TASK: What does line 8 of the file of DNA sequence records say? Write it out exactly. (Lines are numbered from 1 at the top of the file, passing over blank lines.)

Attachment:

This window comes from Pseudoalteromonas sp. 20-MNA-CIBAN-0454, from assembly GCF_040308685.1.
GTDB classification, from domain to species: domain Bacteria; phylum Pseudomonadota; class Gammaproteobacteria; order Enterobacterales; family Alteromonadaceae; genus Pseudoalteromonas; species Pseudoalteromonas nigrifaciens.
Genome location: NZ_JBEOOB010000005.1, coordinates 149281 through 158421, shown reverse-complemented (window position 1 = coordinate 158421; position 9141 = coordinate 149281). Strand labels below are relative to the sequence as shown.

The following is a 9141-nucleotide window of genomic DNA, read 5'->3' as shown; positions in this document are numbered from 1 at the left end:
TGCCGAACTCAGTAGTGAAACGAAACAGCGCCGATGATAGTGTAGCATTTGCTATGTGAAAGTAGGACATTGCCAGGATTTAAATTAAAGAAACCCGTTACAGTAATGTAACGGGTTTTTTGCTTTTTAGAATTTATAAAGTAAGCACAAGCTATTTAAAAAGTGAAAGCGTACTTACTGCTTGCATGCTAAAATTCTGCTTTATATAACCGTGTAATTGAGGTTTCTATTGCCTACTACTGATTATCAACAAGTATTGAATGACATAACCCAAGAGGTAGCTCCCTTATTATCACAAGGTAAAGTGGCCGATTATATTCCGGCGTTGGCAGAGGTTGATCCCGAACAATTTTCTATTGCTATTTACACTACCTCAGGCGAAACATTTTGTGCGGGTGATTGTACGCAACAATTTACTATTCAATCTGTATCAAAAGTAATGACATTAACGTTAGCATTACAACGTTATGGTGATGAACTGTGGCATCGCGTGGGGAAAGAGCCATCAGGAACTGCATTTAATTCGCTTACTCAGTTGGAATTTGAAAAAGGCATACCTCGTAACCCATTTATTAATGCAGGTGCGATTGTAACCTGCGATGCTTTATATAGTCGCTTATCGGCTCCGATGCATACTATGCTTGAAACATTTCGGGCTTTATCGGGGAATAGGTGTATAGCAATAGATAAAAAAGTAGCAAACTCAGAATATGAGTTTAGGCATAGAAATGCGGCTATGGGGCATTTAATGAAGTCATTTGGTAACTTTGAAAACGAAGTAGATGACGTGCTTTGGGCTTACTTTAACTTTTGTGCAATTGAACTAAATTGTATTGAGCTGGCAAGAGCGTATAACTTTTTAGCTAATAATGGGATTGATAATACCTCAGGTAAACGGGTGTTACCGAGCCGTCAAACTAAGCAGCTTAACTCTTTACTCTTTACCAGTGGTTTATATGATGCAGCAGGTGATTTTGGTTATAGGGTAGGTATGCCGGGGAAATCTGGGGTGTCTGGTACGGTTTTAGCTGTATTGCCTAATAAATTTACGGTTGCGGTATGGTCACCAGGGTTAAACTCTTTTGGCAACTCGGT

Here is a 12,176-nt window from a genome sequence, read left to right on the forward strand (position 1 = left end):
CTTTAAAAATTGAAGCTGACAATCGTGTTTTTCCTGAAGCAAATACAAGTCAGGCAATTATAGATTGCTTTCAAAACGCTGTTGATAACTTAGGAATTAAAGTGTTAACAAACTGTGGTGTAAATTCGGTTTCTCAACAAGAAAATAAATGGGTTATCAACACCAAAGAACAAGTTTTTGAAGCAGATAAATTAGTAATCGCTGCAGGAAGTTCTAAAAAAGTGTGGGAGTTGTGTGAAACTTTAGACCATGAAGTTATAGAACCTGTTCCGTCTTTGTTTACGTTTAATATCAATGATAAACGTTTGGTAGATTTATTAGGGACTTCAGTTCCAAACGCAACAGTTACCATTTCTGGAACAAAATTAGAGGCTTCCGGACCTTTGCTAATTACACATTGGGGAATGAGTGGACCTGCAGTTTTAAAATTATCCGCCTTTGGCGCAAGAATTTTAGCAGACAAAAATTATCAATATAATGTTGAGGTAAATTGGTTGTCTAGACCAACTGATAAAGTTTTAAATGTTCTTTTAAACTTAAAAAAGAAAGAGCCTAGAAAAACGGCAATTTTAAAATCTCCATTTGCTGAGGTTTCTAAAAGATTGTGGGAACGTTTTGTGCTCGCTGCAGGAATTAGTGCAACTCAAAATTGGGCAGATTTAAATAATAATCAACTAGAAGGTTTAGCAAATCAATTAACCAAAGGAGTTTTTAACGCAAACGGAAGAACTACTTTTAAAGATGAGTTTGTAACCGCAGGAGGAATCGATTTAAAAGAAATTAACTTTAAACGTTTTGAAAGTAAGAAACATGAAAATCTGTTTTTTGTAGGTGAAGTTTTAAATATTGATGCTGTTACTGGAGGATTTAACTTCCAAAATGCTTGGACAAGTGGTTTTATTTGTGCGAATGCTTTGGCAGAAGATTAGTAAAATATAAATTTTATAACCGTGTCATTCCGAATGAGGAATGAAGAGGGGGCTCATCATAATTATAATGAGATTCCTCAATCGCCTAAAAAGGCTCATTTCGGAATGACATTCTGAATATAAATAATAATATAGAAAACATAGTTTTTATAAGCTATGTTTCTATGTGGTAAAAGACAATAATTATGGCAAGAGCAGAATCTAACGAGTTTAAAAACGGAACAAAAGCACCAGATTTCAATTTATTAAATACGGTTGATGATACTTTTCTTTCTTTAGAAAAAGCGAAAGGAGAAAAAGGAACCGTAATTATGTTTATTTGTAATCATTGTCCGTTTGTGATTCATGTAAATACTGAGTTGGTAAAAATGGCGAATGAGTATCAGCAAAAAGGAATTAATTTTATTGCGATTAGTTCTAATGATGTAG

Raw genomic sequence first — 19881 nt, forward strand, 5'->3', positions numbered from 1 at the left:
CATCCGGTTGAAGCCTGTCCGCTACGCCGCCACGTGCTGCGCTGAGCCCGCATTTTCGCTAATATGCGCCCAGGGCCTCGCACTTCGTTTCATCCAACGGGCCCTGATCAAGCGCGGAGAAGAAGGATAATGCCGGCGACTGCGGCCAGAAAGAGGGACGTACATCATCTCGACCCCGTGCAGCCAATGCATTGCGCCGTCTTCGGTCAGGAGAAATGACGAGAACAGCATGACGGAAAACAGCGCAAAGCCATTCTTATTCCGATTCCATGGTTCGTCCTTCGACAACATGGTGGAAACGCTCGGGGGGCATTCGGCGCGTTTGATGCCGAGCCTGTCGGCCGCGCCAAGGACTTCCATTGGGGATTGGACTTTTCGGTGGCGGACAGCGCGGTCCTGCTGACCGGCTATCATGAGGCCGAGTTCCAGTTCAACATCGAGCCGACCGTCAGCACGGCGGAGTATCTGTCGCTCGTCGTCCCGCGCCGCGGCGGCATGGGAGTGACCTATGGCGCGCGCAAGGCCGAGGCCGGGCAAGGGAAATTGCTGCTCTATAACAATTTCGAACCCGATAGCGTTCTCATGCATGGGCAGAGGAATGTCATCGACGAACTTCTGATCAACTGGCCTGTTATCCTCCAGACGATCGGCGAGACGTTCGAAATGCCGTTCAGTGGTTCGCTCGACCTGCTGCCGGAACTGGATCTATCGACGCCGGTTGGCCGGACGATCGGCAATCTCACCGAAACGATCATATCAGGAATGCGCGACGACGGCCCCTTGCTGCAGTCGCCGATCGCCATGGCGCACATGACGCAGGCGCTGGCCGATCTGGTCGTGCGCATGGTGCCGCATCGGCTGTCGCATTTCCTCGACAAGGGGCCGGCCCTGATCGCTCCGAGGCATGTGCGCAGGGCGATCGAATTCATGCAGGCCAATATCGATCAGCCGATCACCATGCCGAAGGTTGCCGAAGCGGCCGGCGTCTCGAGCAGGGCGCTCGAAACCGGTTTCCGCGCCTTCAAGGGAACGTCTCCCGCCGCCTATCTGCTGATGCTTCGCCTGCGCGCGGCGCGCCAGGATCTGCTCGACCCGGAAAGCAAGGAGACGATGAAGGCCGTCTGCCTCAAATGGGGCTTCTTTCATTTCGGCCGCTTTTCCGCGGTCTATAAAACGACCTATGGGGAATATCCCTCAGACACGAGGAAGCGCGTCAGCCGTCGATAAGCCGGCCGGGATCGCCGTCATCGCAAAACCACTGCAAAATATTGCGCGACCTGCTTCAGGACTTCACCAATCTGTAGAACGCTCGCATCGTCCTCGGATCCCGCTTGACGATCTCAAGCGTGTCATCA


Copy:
Raw genomic sequence first — 19881 nt, forward strand, 5'->3', positions numbered from 1 at the left: